Mitsotakis Pushes New Democracy To Center

New Democracy chief Minister Kyriakos Mitsotakis is soaring in polls. (AP Photo/ Petros Giannakouris)

ATHENS – In a rare show of discord with Prime Minister Antonis Samaras, Administrative Reform Minister Kyriakos Mitsotakis said the New Democracy Conservatives should abandon pursuit of far-right voters and those who left the party and become more centrist if it wants to hold onto power.

Mitsotakis, whose father was prime minister, said he was opposed to Samaras’ plans to bring back former members to bolster its ranks even though they had criticized the party and left to join what he called “populist” groups.

Mitsotakis told Mega TV that he was not willing to sit on the same parliamentary benches as politicians who had called him a traitor in previous years and said Samaras, who had been accused of wooing voters from the ultra far-right Golden Dawn party before trying to dismantle it should look to the center ground.

“This is where the truly creative forces of Greek society are to be found,” said Mitsotakis. “These are the forces that will get the country out of the crisis and they come mainly from the private sector but include very capable public servants.

“I believe that as Greece’s main center-right party New Democracy should address these people, primarily through its political discourse and its actions.”

New Democracy has paid a big price for imposing austerity measures on the orders of international lenders, falling behind the major opposition Coalition of the Radical Left (SYRIZA) which is opposed to the pay cuts, tax hikes, slashed pensions, and worker firings that Samaras embraced after also first rejecting them when he was out of power before 2012.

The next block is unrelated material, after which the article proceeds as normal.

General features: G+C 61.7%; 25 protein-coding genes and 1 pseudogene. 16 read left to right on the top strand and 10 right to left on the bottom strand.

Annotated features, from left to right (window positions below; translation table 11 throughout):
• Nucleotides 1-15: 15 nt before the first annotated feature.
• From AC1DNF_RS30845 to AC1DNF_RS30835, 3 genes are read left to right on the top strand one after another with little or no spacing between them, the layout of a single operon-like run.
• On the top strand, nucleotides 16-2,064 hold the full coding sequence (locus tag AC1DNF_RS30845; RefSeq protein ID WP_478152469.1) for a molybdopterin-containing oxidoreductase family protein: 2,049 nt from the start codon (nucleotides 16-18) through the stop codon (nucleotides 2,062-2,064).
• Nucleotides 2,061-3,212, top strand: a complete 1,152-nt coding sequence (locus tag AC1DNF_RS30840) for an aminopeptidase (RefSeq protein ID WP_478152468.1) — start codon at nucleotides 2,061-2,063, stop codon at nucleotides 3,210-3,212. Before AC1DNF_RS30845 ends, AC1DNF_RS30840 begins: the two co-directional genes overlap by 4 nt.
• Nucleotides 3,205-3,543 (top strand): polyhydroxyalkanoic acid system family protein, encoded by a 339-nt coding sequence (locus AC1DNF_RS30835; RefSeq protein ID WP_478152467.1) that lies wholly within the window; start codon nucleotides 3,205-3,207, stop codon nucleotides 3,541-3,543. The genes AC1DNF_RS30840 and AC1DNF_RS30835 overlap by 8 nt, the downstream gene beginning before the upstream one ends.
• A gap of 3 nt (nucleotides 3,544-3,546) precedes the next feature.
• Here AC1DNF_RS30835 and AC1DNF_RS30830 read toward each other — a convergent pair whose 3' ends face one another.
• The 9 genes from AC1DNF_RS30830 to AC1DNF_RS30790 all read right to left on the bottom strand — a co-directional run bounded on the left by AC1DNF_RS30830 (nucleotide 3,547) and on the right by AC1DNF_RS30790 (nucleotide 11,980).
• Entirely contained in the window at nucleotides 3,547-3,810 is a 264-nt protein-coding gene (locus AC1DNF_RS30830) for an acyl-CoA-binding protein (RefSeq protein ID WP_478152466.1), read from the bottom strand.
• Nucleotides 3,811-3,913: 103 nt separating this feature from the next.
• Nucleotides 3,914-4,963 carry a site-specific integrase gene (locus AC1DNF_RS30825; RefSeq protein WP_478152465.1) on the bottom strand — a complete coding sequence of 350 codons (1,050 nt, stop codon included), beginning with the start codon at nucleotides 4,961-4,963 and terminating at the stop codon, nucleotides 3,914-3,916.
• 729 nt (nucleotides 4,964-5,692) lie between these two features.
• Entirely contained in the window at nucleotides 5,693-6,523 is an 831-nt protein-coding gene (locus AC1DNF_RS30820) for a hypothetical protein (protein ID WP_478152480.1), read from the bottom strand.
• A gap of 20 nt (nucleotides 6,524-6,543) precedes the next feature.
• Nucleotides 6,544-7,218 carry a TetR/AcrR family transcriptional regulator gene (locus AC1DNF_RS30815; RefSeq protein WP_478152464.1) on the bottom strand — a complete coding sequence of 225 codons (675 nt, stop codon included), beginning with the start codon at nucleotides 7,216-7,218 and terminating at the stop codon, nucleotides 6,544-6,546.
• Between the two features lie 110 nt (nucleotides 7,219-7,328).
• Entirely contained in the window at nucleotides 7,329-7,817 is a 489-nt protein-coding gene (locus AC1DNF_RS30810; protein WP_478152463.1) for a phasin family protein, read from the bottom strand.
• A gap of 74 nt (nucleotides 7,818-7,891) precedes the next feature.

As reform minister, he has been charged with overseeing the dismissal of thousands of workers, mostly lower-paid classes such as cleaning ladies, school nurses, crossing guards and janitors, while exempting Parliament workers, managers, consultants and the politically-protected.

Mitsotakis’s comments were the first signs of real dissension in the party as talk about its future direction began to surface in the last week, with Samaras hoping to boost its support and attract new voters after far-right advisers had his ear.

The leader of Popular Orthodox Rally (LAOS), Giorgos Kartzaferis, who was tossed out of New Democracy 12 years ago and whose party failed to win enough seats in 2012 to stay in Parliament – in a move apparently designed to get him back in – said he’s now willing to work with New Democracy after maligning it for years.

He said it’s the only way to keep SYRIZA from coming to power although it would also elevate him after two of his former top members, Adonis Georgiadis and Makis Voridis, bolted to join New Democracy and were given plum positions despite rancor from party members that the two were far-right extremists.

Karatzaferis was responding to an invitation extended by Voridis. Georgiadis, who was a bombastic health minister, has suggested that other right-wing politicians who quit New Democracy in disagreement over austerity measures should consider returning to its ranks. Karatzaferis had blasted them for betrayal when they quit and Mitsotakis wants no part of any of them.